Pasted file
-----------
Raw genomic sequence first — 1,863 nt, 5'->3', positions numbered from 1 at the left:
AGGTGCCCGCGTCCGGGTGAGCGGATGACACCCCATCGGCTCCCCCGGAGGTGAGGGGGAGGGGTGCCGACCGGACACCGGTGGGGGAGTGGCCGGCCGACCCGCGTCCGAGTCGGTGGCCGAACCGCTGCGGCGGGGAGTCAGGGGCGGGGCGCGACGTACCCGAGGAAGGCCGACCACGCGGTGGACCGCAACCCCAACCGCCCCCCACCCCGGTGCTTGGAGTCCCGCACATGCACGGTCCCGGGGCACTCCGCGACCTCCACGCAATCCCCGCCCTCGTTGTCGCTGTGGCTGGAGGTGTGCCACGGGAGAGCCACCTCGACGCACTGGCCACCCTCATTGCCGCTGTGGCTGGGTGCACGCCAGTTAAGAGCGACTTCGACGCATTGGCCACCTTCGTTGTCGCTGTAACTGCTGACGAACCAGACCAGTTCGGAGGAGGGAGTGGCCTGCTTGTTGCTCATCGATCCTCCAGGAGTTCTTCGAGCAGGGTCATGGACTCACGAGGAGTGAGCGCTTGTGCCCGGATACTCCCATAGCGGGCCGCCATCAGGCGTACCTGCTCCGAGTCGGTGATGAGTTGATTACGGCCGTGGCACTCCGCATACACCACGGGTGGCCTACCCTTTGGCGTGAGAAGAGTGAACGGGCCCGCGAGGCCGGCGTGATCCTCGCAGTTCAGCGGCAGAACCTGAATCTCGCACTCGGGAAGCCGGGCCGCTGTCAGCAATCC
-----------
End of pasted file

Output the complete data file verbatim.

Raw genomic sequence first — 1,863 nt, 5'->3', positions numbered from 1 at the left:
AGGTGCCCGCGTCCGGGTGAGCGGATGACACCCCATCGGCTCCCCCGGAGGTGAGGGGGAGGGGTGCCGACCGGACACCGGTGGGGGAGTGGCCGGCCGACCCGCGTCCGAGTCGGTGGCCGAACCGCTGCGGCGGGGAGTCAGGGGCGGGGCGCGACGTACCCGAGGAAGGCCGACCACGCGGTGGACCGCAACCCCAACCGCCCCCCACCCCGGTGCTTGGAGTCCCGCACATGCACGGTCCCGGGGCACTCCGCGACCTCCACGCAATCCCCGCCCTCGTTGTCGCTGTGGCTGGAGGTGTGCCACGGGAGAGCCACCTCGACGCACTGGCCACCCTCATTGCCGCTGTGGCTGGGTGCACGCCAGTTAAGAGCGACTTCGACGCATTGGCCACCTTCGTTGTCGCTGTAACTGCTGACGAACCAGACCAGTTCGGAGGAGGGAGTGGCCTGCTTGTTGCTCATCGATCCTCCAGGAGTTCTTCGAGCAGGGTCATGGACTCACGAGGAGTGAGCGCTTGTGCCCGGATACTCCCATAGCGGGCCGCCATCAGGCGTACCTGCTCCGAGTCGGTGATGAGTTGATTACGGCCGTGGCACTCCGCATACACCACGGGTGGCCTACCCTTTGGCGTGAGAAGAGTGAACGGGCCCGCGAGGCCGGCGTGATCCTCGCAGTTCAGCGGCAGAACCTGAATCTCGCACTCGGGAAGCCGGGCCGCTGTCAGCAATCC